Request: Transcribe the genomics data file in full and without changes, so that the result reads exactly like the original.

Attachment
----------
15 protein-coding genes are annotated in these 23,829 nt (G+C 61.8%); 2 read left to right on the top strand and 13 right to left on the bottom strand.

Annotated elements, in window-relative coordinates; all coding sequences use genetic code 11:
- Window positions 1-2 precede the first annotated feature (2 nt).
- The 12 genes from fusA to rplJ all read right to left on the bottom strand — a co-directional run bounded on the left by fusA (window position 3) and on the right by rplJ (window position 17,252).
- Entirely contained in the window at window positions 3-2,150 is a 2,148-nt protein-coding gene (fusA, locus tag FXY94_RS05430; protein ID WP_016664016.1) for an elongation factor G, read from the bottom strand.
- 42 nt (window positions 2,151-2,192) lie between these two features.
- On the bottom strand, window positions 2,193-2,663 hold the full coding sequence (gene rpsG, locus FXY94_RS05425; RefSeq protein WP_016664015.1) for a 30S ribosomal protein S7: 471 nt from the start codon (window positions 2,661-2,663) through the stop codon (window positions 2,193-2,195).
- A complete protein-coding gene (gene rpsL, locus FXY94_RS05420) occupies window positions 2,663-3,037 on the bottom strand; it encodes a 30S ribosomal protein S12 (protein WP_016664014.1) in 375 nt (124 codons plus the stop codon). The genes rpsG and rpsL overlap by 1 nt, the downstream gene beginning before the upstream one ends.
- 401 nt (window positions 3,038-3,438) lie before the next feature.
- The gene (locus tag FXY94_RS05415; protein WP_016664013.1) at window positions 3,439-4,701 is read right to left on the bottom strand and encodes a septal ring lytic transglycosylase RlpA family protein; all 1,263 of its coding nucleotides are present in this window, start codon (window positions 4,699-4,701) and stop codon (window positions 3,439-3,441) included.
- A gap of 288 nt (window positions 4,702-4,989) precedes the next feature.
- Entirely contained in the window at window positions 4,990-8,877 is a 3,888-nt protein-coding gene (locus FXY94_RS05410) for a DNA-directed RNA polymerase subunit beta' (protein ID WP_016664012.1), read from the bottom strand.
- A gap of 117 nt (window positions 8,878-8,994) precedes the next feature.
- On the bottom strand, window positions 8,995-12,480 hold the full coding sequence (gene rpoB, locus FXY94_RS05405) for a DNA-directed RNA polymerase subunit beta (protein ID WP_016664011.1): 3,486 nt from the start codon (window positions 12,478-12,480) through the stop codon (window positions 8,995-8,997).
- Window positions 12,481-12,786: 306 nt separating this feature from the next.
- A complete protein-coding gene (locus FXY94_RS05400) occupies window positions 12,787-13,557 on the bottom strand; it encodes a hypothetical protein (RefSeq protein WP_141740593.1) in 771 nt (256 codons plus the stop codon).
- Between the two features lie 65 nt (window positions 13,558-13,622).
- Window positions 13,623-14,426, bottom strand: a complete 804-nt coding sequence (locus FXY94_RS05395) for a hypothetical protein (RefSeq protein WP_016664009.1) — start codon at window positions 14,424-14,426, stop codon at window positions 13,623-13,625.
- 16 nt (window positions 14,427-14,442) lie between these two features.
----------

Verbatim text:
15 protein-coding genes are annotated in these 23,829 nt (G+C 61.8%); 2 read left to right on the top strand and 13 right to left on the bottom strand.

Annotated elements, in window-relative coordinates; all coding sequences use genetic code 11:
- Window positions 1-2 precede the first annotated feature (2 nt).
- The 12 genes from fusA to rplJ all read right to left on the bottom strand — a co-directional run bounded on the left by fusA (window position 3) and on the right by rplJ (window position 17,252).
- Entirely contained in the window at window positions 3-2,150 is a 2,148-nt protein-coding gene (fusA, locus tag FXY94_RS05430; protein ID WP_016664016.1) for an elongation factor G, read from the bottom strand.
- 42 nt (window positions 2,151-2,192) lie between these two features.
- On the bottom strand, window positions 2,193-2,663 hold the full coding sequence (gene rpsG, locus FXY94_RS05425; RefSeq protein WP_016664015.1) for a 30S ribosomal protein S7: 471 nt from the start codon (window positions 2,661-2,663) through the stop codon (window positions 2,193-2,195).
- A complete protein-coding gene (gene rpsL, locus FXY94_RS05420) occupies window positions 2,663-3,037 on the bottom strand; it encodes a 30S ribosomal protein S12 (protein WP_016664014.1) in 375 nt (124 codons plus the stop codon). The genes rpsG and rpsL overlap by 1 nt, the downstream gene beginning before the upstream one ends.
- 401 nt (window positions 3,038-3,438) lie before the next feature.
- The gene (locus tag FXY94_RS05415; protein WP_016664013.1) at window positions 3,439-4,701 is read right to left on the bottom strand and encodes a septal ring lytic transglycosylase RlpA family protein; all 1,263 of its coding nucleotides are present in this window, start codon (window positions 4,699-4,701) and stop codon (window positions 3,439-3,441) included.
- A gap of 288 nt (window positions 4,702-4,989) precedes the next feature.
- Entirely contained in the window at window positions 4,990-8,877 is a 3,888-nt protein-coding gene (locus FXY94_RS05410) for a DNA-directed RNA polymerase subunit beta' (protein ID WP_016664012.1), read from the bottom strand.
- A gap of 117 nt (window positions 8,878-8,994) precedes the next feature.
- On the bottom strand, window positions 8,995-12,480 hold the full coding sequence (gene rpoB, locus FXY94_RS05405) for a DNA-directed RNA polymerase subunit beta (protein ID WP_016664011.1): 3,486 nt from the start codon (window positions 12,478-12,480) through the stop codon (window positions 8,995-8,997).
- Window positions 12,481-12,786: 306 nt separating this feature from the next.
- A complete protein-coding gene (locus FXY94_RS05400) occupies window positions 12,787-13,557 on the bottom strand; it encodes a hypothetical protein (RefSeq protein WP_141740593.1) in 771 nt (256 codons plus the stop codon).
- Between the two features lie 65 nt (window positions 13,558-13,622).
- Window positions 13,623-14,426, bottom strand: a complete 804-nt coding sequence (locus FXY94_RS05395) for a hypothetical protein (RefSeq protein WP_016664009.1) — start codon at window positions 14,424-14,426, stop codon at window positions 13,623-13,625.
- 16 nt (window positions 14,427-14,442) lie between these two features.